Differently-abled people treated indifferently

MANGALORE: Persons with disabilities in the state are humiliated and their rights violated by the very institutions set up for their welfare and empowerment — Women and Child Development Depar

Published: 17th February 2012 02:16 AM  |   Last Updated: 16th May 2012 05:57 PM   |  A+A-

MANGALORE: Persons with disabilities in the state are humiliated and their rights violated by the very institutions set up for their welfare and empowerment — Women and Child Development Department and Department for Empowerment of Differently-Abled and Senior Citizens.

A 35-page document, submitted to Chief Minister DV Sadananda Gowda and the chief secretary a week ago by State Commissioner for Persons with Disabilities K V Rajanna, reveals how Women and Child Development Department is inept in the role of a nodal agency to implement programmes of the Department for Empowerment of Differently-Abled, as it does not have any relevant data about the conditions of the specially-abled people in Karnataka.

The lack of data on socio-economic and educational status of the specially-abled, the number of mentally-ill persons and response of care-givers has been a stumbling block in drafting an action plan for the differently-abled.

The department also had failed to commission studies to find out why some disabilities were concentrated in  particular regions.

For instance, the number of mentally-challenged children were found to be high in the undivided Dakshina Kannada district. The Officer for Empowerment of Differently-Abled and Senior Citizens struggles against all odds to meet the expectations of about 1,80,000 differently-abled people from an estimated population of 15 lakh in a district.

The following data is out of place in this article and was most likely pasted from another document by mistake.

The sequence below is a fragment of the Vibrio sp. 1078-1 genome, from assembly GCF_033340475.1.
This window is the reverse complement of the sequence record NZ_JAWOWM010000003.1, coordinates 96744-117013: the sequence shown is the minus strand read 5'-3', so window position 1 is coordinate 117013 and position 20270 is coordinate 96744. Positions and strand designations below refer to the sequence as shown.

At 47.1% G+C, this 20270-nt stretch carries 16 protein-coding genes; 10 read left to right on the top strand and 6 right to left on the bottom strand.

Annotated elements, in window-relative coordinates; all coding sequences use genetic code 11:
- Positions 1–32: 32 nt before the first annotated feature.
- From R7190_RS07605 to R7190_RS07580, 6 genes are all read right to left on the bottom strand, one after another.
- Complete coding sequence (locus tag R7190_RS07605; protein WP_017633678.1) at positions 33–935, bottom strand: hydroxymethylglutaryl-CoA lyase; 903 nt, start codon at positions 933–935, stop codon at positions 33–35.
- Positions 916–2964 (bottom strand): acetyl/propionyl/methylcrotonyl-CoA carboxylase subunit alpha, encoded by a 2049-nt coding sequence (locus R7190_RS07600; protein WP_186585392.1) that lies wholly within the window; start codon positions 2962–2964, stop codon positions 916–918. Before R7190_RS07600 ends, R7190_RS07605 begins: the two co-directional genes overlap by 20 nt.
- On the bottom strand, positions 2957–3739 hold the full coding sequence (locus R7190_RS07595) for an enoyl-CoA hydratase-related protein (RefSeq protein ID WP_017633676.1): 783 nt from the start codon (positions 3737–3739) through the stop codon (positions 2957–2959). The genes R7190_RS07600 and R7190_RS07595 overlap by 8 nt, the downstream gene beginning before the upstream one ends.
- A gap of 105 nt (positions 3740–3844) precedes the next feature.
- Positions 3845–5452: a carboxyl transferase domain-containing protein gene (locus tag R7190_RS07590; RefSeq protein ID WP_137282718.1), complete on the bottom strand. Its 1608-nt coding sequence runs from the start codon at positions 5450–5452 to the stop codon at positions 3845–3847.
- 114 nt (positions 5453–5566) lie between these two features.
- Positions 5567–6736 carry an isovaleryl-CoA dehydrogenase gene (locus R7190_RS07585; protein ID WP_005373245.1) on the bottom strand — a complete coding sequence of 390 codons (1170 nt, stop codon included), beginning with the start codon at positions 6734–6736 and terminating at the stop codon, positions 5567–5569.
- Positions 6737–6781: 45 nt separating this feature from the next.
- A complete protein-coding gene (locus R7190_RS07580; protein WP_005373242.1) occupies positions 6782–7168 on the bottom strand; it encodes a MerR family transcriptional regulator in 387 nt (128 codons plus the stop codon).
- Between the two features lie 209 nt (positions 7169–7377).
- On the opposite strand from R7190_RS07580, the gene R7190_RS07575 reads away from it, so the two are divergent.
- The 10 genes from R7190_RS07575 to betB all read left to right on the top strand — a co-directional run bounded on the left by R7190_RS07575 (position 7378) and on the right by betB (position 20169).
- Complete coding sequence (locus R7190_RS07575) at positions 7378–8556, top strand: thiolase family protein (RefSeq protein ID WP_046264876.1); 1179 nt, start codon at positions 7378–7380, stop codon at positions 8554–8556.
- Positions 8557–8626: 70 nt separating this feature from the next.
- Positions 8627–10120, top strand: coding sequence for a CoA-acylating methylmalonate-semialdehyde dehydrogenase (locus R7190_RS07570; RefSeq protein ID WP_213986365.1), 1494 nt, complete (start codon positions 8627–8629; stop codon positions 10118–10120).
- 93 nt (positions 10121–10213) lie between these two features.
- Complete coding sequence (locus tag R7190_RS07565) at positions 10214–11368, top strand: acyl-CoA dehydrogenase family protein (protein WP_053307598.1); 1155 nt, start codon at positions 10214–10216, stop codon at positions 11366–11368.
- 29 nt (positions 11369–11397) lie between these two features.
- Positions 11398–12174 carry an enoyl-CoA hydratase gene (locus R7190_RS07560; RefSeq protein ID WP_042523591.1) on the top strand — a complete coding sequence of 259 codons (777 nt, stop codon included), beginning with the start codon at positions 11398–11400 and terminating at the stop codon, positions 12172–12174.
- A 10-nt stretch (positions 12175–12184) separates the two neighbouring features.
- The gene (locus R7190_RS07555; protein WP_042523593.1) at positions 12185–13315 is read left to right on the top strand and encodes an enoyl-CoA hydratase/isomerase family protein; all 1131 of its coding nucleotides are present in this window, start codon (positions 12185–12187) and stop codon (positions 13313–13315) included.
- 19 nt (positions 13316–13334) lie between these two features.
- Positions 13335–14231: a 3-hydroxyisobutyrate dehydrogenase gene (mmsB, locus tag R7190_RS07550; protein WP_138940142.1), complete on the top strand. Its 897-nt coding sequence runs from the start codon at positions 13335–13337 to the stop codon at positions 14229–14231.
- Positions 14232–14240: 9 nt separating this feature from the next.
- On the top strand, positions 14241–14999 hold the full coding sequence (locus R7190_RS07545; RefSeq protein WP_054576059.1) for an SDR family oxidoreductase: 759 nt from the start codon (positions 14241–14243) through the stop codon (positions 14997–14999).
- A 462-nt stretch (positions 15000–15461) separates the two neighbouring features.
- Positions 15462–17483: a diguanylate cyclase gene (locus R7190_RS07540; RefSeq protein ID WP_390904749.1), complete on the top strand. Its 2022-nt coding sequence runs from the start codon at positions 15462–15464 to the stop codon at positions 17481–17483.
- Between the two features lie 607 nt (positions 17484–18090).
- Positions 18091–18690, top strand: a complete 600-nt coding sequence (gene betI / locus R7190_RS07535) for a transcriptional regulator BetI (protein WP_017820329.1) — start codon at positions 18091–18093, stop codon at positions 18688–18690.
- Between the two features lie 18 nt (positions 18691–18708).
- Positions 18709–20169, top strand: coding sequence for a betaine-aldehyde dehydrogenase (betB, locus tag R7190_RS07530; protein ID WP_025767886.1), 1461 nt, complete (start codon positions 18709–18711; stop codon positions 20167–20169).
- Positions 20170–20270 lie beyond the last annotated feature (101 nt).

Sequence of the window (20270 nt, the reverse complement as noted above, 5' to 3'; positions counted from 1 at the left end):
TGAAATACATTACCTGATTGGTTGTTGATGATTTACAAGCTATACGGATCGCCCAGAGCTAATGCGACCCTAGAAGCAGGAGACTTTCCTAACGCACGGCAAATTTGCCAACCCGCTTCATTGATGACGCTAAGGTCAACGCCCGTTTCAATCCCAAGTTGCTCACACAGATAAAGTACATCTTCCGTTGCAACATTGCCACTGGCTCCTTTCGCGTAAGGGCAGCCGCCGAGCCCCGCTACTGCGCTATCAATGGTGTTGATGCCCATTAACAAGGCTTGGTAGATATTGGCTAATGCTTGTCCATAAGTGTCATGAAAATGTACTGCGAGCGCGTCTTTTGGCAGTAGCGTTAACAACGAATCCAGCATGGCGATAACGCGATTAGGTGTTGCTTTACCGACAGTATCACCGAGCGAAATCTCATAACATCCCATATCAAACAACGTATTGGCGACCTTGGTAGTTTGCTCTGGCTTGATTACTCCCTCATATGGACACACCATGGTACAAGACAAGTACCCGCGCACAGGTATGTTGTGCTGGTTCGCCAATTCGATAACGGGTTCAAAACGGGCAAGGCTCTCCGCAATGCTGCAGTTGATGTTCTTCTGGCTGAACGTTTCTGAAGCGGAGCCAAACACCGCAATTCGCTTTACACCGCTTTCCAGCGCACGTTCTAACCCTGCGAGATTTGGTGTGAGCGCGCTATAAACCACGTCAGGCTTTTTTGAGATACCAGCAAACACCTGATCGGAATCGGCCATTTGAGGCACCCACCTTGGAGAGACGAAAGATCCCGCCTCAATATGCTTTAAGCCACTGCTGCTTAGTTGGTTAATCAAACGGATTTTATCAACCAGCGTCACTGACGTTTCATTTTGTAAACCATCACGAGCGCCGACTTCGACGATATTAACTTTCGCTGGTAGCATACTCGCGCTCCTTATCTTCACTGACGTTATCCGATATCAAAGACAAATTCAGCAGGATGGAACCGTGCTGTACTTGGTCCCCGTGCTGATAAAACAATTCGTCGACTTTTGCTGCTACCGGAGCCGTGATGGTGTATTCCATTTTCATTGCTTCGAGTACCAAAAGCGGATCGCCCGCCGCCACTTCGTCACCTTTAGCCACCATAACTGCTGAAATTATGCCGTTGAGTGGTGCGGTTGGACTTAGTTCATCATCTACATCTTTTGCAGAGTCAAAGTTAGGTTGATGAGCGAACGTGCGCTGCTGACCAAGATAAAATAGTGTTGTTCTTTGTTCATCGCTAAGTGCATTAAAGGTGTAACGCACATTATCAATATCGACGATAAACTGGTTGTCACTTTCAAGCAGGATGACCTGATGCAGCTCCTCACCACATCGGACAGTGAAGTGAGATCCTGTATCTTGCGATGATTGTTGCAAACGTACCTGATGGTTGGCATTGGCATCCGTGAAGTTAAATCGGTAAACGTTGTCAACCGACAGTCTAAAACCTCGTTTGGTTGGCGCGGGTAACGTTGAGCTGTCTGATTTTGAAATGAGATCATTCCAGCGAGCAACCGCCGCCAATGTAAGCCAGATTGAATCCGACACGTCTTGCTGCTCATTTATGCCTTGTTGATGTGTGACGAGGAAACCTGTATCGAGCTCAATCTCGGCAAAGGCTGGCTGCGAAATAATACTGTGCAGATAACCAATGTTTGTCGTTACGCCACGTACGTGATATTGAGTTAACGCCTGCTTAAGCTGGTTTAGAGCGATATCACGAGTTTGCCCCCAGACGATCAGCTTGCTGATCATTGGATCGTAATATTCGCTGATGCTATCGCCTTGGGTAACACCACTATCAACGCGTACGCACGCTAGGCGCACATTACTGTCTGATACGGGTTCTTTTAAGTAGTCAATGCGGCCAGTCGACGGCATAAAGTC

Hit by a lack of staff and facilities, the officer cannot work independently and is forced to report to the deputy director of Women and Child Welfare Department. Coordination among various departments is not happening at secretary levels due to ego clashes.

Endosulfan Victims Left in the Lurch

Ignoring reports of deadly disabilities in Puttur and elsewhere due to suspected Endosulfan poisoning, these departments did not even visit the day care centre in Kokkada. The departments made no effort to envisage programmes to take care of Endosulfan victims in the absence of care-givers.

The document recommends that the Department for Empowerment of Differently-Abled and Senior Citizens should be entrusted with the day care centre.

Manasa Kendras Yet to See Light of Day The Centre implemented the Mental Health Act in 1987, and the Persons with Disabilities Act 1995 included mental illness as one among the seven disabilities.

Yet, these departments remained aloof from Centre’s mental health programme implemented in four districts and DHO’s mental health programmes in districts.

The departments set up only one ‘Manasa Kendra’ (in Bangalore) as against the target of five Kendras to rehabilitate the mentally-ill.

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